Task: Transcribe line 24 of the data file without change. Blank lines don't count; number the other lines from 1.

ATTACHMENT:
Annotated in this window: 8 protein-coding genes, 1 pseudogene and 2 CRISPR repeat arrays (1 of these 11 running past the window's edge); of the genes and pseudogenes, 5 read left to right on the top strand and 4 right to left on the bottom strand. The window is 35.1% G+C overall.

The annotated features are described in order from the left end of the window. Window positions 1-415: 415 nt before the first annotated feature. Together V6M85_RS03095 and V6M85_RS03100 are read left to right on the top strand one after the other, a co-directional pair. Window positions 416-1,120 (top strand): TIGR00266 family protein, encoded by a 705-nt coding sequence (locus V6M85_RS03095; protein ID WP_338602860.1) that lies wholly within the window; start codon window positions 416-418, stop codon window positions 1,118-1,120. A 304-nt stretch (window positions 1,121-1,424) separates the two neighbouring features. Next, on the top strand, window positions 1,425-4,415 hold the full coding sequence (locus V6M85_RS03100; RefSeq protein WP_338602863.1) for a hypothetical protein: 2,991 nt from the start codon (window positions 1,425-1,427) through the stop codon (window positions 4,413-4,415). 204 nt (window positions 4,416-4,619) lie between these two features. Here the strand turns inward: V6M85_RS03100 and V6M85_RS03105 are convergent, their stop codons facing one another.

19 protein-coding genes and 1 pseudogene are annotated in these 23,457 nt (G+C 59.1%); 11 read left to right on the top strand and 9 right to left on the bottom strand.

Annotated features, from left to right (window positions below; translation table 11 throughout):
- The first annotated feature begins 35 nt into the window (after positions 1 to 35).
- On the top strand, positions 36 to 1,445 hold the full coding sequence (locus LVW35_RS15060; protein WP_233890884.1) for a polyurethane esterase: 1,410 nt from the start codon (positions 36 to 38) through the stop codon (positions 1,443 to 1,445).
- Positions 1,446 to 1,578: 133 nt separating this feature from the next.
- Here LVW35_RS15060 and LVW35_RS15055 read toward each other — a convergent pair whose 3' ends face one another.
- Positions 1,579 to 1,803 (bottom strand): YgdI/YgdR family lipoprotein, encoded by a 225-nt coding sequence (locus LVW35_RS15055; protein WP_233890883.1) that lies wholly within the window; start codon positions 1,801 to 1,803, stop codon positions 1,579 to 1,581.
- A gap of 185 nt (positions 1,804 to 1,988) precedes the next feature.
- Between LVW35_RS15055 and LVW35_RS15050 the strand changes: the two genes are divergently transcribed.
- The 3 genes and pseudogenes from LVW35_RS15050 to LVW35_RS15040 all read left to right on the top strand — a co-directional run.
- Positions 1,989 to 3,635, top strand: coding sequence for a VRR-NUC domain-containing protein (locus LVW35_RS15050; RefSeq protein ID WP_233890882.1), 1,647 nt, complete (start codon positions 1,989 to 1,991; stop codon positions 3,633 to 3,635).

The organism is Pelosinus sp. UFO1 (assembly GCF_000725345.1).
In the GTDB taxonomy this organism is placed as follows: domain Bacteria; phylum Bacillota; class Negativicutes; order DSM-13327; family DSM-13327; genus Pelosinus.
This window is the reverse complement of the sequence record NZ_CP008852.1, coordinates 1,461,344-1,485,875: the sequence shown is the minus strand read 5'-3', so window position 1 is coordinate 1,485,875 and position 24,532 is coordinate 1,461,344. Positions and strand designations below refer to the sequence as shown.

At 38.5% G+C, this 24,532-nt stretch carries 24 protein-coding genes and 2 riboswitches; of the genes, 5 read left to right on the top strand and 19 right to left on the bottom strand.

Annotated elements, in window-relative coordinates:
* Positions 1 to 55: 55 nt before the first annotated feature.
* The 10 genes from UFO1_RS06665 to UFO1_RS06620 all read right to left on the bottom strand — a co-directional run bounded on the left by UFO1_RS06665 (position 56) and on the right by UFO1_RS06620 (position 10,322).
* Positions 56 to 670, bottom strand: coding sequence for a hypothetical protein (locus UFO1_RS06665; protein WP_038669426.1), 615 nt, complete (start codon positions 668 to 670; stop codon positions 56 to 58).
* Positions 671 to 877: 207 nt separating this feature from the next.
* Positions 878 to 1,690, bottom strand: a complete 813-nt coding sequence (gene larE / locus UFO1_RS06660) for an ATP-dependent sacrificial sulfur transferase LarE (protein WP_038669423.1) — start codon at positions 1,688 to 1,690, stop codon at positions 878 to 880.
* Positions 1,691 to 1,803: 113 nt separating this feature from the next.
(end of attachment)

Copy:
* Positions 1,691 to 1,803: 113 nt separating this feature from the next.